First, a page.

While the recovery is well under way in the US, with growth back to 2.5% and falling unemployment, the eurozone economy is struggling to recover. Why? And why did some European countries suffer much more than others during the crisis? In CEPR Policy Insight No 67, we argue that the answers to these questions are intertwined. The crisis has slowed down the process of convergence between European countries, shedding light on unresolved structural problems. In some peripheral countries, price and wage rigidities have amplified the recessionary impact of demand shocks, the credit crunch and budget consolidations. As a consequence, the crisis has exposed the inadequacy of the (new and old) European institutions to cope with aggregate, as well as idiosyncratic shocks.
It is useful to compare the trend of per capita real GDP in the US and in the eurozone (figure 1). The graph shows a decline in real average incomes since 2007-08 in both areas. The impact of the crisis on the US is larger, the decrease in per capita income is of minus $2,459 at constant prices (minus 6%), compared a fall of minus 1,200 euro (minus 4.7%) in the eurozone. However, in 2012, the average US income has recovered to pre-crisis levels, whilst Europe’s is still 2.5 points below.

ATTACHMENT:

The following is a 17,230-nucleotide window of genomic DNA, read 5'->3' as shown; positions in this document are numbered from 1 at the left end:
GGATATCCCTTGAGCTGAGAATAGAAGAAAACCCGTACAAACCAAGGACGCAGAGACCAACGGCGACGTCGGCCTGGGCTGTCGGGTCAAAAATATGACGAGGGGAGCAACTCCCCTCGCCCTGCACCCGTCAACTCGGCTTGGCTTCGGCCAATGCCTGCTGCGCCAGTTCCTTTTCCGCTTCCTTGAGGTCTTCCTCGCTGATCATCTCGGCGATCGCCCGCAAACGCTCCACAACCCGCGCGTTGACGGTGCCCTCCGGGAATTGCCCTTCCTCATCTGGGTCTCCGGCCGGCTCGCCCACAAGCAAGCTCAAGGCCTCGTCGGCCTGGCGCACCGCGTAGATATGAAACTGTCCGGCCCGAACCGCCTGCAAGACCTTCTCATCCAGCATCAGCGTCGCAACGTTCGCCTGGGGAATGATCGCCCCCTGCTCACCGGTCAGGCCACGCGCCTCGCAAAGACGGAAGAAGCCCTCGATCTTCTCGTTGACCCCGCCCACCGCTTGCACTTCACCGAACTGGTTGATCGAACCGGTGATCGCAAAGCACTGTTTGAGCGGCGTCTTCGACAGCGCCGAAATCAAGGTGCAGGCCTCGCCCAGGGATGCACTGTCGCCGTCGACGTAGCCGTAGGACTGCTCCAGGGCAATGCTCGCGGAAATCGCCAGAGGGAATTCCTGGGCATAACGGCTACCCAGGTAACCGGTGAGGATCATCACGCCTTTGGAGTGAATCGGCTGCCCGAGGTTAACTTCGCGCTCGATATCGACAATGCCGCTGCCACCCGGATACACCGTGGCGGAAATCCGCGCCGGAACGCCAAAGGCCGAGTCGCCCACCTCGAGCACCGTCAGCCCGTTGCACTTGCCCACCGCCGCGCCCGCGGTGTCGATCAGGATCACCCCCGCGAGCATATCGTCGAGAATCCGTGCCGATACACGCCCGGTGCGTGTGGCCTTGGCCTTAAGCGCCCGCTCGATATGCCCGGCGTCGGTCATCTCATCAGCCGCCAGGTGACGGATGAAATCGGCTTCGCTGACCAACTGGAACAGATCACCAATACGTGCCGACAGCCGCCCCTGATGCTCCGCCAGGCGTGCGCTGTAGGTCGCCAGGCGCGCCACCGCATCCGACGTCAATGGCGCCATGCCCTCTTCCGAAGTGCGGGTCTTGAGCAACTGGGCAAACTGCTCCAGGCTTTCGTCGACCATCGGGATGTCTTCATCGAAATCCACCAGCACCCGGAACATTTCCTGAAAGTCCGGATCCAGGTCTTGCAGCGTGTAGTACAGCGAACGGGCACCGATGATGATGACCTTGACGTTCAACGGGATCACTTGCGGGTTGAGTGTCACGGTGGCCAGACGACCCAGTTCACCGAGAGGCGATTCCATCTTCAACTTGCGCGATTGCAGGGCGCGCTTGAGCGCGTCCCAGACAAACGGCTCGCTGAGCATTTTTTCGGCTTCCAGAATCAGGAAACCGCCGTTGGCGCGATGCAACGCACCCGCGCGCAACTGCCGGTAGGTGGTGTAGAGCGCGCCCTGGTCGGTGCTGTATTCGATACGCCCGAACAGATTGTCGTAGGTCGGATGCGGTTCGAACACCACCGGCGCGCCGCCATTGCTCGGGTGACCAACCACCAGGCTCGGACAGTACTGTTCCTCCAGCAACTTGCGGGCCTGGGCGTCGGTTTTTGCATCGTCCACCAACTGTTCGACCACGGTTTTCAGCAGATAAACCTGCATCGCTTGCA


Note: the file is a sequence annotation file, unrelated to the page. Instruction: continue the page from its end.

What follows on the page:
In order to understand why, it is useful to look at the state-level data. Figure 1 shows two bands for the US and the eurozone, respectively, whose upper and lower limits describe the per capita income in the richest and poorest state: the District of Columbia and Mississippi in the US; Luxembourg and Estonia in the eurozone. From the graph it is clear that internal differences are much greater in the eurozone than in the US. Between 2000 and 2012, real per capita income of the richest US state is five times that of the poorest state. In the eurozone this ratio is 8.6 to 1.
The data on unemployment confirms this pattern—both countries experience a sharp rise during the crisis years; however, aggregate unemployment rate in the US has been declining since 2010, whilst it is still increasing in Europe. In 2012 the gap between the lowest (4.3% in Austria) and the highest (25% in Spain) rate skyrocketed.
A closer look at convergence/divergence
According to the standard model of economic growth, poor countries should grow faster than rich ones. This is because in such countries capital, compared to labour, is relatively scarce,